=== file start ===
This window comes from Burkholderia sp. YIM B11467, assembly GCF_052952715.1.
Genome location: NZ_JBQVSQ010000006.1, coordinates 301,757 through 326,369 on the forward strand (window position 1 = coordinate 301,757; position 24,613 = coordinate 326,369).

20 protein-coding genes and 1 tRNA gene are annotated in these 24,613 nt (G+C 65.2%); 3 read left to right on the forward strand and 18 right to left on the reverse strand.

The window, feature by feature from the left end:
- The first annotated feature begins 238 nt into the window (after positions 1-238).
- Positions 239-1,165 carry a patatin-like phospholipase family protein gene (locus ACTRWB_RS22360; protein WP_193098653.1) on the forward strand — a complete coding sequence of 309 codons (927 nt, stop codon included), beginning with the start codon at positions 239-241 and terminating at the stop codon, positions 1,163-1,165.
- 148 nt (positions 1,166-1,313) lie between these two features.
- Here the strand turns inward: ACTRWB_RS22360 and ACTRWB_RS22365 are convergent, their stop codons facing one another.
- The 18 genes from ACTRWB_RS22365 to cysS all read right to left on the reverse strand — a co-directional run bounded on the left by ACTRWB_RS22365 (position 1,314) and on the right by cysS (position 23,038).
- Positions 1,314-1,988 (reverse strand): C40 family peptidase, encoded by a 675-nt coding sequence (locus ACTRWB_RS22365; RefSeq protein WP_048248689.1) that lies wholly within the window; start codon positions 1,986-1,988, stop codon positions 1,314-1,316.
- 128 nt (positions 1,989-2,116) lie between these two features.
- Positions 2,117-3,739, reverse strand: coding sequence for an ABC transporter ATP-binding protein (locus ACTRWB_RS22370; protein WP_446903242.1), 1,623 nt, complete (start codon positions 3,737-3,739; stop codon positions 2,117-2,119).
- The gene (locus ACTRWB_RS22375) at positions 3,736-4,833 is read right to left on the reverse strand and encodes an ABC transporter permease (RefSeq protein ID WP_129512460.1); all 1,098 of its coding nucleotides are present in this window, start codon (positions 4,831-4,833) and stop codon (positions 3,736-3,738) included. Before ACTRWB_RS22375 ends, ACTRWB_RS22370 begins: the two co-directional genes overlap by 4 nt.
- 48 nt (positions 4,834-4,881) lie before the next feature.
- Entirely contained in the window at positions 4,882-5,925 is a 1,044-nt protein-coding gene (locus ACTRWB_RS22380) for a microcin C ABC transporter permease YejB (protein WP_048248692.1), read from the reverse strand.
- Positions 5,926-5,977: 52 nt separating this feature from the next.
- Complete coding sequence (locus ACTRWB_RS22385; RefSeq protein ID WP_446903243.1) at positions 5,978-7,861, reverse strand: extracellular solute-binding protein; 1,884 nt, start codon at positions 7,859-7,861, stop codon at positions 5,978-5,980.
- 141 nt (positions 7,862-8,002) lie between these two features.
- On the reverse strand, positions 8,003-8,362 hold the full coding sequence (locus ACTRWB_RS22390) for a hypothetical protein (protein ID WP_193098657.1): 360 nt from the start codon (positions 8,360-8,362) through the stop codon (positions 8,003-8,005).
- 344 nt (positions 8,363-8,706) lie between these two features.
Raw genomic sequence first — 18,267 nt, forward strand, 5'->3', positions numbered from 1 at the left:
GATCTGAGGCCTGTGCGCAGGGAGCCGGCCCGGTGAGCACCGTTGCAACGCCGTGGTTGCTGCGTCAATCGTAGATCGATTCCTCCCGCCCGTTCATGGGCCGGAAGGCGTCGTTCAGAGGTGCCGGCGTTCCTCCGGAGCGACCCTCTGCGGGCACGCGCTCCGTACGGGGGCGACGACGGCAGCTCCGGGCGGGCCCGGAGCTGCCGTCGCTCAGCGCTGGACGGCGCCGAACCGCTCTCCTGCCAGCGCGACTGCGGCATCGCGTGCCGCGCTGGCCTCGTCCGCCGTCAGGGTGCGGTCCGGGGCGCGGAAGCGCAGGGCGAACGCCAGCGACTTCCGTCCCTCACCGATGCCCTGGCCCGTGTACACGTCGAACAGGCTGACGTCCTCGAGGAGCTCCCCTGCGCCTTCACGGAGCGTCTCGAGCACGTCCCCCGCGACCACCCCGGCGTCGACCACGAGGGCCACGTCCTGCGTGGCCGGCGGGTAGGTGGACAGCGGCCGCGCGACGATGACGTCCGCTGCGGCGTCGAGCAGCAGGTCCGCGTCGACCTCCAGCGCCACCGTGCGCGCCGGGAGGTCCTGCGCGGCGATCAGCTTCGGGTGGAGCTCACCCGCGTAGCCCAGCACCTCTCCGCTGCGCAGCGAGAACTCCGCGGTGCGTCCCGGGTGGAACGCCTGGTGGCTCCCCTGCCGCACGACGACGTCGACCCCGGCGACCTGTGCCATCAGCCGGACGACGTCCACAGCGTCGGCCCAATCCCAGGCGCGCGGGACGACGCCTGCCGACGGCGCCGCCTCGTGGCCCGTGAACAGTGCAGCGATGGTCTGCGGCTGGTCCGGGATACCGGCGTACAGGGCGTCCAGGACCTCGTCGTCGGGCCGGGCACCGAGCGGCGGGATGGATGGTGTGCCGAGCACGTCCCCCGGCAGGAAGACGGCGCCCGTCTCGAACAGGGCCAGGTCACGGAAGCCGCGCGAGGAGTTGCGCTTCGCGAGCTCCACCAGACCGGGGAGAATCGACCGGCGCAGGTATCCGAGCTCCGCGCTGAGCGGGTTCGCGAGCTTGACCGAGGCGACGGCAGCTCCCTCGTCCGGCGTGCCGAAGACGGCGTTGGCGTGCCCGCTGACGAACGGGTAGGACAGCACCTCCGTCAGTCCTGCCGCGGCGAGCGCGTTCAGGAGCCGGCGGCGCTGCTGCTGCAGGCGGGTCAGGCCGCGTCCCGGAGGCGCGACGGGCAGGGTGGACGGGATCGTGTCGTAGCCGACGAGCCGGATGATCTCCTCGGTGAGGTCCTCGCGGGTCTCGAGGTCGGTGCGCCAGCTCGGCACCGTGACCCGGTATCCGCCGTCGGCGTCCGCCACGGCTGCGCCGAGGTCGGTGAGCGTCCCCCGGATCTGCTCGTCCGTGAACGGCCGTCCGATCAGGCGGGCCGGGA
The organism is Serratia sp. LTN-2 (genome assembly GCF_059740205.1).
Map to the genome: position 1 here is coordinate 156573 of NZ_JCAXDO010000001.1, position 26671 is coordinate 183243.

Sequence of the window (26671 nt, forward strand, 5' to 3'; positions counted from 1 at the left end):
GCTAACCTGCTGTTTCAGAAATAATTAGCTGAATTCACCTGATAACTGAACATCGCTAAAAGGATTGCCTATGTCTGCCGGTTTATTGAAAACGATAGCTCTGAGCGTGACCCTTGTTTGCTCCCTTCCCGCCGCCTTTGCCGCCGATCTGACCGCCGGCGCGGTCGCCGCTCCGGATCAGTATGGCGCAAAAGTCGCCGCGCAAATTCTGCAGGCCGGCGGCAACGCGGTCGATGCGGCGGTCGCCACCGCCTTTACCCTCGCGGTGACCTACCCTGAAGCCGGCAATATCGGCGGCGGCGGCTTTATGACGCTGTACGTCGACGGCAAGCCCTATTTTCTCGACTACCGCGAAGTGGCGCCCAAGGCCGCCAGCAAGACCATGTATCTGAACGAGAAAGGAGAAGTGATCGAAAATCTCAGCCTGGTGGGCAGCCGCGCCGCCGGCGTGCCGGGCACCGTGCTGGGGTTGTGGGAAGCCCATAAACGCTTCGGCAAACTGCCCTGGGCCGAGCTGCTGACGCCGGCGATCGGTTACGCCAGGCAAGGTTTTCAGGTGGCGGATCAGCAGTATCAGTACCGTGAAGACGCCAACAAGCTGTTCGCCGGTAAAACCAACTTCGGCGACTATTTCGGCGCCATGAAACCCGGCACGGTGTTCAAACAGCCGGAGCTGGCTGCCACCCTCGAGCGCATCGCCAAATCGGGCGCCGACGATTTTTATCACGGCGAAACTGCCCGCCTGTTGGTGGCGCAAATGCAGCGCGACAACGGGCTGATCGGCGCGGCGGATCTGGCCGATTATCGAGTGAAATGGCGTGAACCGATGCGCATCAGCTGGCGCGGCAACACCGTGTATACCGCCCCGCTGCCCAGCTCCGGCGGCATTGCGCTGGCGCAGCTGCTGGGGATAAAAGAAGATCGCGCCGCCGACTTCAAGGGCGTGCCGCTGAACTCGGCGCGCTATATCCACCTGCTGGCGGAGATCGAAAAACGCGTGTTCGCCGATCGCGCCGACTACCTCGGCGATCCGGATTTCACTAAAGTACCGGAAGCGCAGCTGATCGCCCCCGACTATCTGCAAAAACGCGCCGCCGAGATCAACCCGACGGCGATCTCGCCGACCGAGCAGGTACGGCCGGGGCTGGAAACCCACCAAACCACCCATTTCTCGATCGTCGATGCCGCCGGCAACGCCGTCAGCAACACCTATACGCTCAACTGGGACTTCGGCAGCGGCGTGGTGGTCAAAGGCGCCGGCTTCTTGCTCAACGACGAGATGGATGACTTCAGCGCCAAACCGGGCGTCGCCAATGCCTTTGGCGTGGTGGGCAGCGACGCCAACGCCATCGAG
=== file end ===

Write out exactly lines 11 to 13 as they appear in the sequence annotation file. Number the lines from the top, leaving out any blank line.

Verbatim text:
- 128 nt (positions 1,989-2,116) lie between these two features.
- Positions 2,117-3,739, reverse strand: coding sequence for an ABC transporter ATP-binding protein (locus ACTRWB_RS22370; protein WP_446903242.1), 1,623 nt, complete (start codon positions 3,737-3,739; stop codon positions 2,117-2,119).
- The gene (locus ACTRWB_RS22375) at positions 3,736-4,833 is read right to left on the reverse strand and encodes an ABC transporter permease (RefSeq protein ID WP_129512460.1); all 1,098 of its coding nucleotides are present in this window, start codon (positions 4,831-4,833) and stop codon (positions 3,736-3,738) included. Before ACTRWB_RS22375 ends, ACTRWB_RS22370 begins: the two co-directional genes overlap by 4 nt.